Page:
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Патент USA US2406869

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72,406,869
Patented Sept. 3, 1946
UNITED I STATES‘ PATENT OFFICE
2,406,869
ca'rursrrasmmi'non
‘John D. Upham, Bartlesville, Okla" aoaignor to
Phillips Petroleum Company, a corporation of
Delaware
No Drawing. Application August- 18, 1942,
Serial No.'455,241
7 Claims. (01.25%211)
1
2
.
This invention relates to the manufacture of
catalysts, and more particularly catalysts com
prising or consisting essentially of normally solid.
or liquid,’ 1. e. non-gaseous halides of the Friedel
substantially so, with respect to the, dissolved
metal halide’ in order to reduce the expense of
preparation of the catalyst.
,
With this solution may be ‘admixed a solid
adsorbent particulate porous carrier material,
Crafts type, namely, non-gaseous halides of poly
valent metals and metalloids. Still more particu
larly it relates to the manufacture of catalysts
of the foregoing type which are supported on
such as charcoal, activated carbon, fuller’s earth,
activated clay, bauxite, Activated Alumina, silica
gel, kieselguhr, pumice, etc. Alternatively the
an inert adsorbent carrier material.
carrier material may have been admixed with
The principal object of this invention is to pro 10 the liquid hydrogen halide prior to dissolution of
vide an improved process of making a catalyst of
the metal or metalloid halide.
the Friedel-Crafts type. Another object is to
The proportions of the solution and the carrier
provide an improved process of preparing a sup
material relative to one another may vary within
ported catalyst of the Friedel-Crafts type. An
wide limits from the point where the. carrier is in
other object is to provide an improved method 15 completely saturated, that is, is in excess, to the
of making an aluminum chloride catalyst in
point where the carrier amounts to say only 25%
highly active powdered form. Still another ob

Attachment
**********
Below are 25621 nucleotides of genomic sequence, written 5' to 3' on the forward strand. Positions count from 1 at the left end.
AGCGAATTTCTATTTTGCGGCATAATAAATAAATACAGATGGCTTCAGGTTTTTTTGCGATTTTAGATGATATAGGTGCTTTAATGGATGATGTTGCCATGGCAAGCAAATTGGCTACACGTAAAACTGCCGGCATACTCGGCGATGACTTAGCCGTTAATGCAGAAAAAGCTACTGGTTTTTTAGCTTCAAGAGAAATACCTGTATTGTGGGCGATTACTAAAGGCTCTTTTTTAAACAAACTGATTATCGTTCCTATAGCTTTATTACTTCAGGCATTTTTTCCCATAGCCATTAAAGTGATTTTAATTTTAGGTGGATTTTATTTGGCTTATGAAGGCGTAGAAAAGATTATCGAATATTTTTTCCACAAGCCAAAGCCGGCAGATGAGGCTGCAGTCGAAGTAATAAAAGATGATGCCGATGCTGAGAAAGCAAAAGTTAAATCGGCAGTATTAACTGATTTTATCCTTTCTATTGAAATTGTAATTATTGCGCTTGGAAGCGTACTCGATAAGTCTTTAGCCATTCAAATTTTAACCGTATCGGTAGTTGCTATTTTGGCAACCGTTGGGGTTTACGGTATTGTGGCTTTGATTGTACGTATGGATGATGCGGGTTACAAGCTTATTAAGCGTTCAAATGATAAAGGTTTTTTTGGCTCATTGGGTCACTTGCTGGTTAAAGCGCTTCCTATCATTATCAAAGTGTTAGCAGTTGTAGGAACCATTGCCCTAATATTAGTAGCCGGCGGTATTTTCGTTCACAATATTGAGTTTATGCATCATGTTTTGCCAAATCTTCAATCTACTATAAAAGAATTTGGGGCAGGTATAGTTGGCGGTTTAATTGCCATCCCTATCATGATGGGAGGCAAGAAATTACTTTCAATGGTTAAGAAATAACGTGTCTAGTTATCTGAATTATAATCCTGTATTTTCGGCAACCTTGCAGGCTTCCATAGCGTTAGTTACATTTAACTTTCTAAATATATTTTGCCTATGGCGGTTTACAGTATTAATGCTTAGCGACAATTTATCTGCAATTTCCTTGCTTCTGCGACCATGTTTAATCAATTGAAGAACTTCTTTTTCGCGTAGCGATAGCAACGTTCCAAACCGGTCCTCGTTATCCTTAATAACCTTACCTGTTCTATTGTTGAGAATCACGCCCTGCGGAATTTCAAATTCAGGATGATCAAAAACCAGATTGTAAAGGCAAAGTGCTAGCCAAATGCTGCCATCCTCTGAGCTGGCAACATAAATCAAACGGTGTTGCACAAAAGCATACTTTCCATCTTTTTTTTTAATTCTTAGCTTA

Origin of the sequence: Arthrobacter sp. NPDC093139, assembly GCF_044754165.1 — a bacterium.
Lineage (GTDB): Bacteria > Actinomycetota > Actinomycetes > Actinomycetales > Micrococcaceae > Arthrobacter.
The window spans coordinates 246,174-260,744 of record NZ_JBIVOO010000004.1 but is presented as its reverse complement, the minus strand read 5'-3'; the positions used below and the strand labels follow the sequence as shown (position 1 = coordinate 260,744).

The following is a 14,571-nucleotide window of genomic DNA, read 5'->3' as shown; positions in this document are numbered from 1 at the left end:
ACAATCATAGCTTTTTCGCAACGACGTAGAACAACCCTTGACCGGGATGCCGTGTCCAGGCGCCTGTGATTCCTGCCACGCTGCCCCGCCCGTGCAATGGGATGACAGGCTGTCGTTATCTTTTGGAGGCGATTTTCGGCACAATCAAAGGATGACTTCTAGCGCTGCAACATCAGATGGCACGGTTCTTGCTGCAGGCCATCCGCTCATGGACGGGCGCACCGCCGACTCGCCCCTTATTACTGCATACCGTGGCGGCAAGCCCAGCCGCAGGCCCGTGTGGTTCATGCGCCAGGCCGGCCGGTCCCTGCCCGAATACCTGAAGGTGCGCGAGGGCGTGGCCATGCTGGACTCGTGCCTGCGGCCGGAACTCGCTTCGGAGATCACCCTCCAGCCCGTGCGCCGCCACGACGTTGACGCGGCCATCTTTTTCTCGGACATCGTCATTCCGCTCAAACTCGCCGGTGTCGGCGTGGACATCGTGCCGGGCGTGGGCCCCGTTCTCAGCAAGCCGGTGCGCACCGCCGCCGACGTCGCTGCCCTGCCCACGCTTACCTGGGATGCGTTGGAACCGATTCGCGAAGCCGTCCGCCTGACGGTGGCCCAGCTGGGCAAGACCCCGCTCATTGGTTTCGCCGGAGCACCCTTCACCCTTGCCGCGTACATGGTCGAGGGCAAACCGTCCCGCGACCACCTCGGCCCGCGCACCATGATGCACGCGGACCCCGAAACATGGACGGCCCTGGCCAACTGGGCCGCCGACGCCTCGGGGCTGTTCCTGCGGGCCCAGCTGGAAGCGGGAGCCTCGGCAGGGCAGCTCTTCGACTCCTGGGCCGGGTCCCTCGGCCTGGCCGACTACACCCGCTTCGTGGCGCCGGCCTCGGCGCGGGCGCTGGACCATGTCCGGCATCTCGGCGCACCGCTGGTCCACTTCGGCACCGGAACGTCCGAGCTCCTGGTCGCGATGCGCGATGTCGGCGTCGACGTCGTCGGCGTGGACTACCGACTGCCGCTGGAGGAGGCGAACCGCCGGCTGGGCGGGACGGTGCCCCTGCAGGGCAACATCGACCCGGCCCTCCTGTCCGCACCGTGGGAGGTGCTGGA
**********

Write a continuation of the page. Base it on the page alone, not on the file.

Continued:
by weight of the solution. The relative propor
Ject is to make a supported aluminum chloride
tions of solution and carrier are chosen to give
catalyst in an ‘improved manner. Numerous
a finished catalyst containing any desired propor
other objects will more fully hereinafter appear. 20 tion of metal or metalloid halide on the carrier.
Catalysts prepared‘in accordance with my in
The carrier material may be either coarse or
vention may be used for catalyzing any reaction
?nely divided, and preferably of not over 100
which has heretofore been catalyzed .with nor
mesh size ranging therefrom down to 300 mesh.
mally solid or liquid halides of the Friedel-Craits
It is preferred in many reactions to use the cata
type, such as isomerization, for example, conver 25 lyst in-the form of a suspension or slurry. In
sion of normal para?lns'toisoparailins, such as
other cases the catalyst is suspended or floated
normal butane to isobutane, cracking, reforming,
in a gaseous medium. For such reactions the car
polymerization, alkylation, for example, alkyla
rier particles should be extremely iine in size.
tion of isopara?ins with ole?ns such as of isobu
In some cases the catalyst is used in the form
tane with butene to give isooctane, alkylation of 30 of lumps or large granules packed into a reac
aromatics with ole?ns such as of benzene with
tion tower, the liquid or gaseous reaction stream
ethylene to give ethylbenzene which is an inter
being passed thereto. My invention may also be
mediate in the manufacture of styrene, condensa
practiced using such large lumps of carrier.
tion, arylation, reactions of the Friedel-Crafts
The temperature at which the foregoing oper
type, etc. ,
The halides which are employed ‘as the active
‘component of’ the catalysts of my invention are
the normally non-gaseous halides of polyvalent
metals and metalloids which are of the Friedel
35 ations are conducted may be atmospheric or may
be substantially thereabove. However, the tem
perature must not be above the critical temper
ature of the pure hydrogen halide or of the solu
- tion of metal halide therein. In practice it will
Crafts type. Examples are the normally liquid 40 be desirable to stay below the critical temper
or solid ?uorides, chlorides, bromides or iodides
atures of the pure hydrogen halides which are as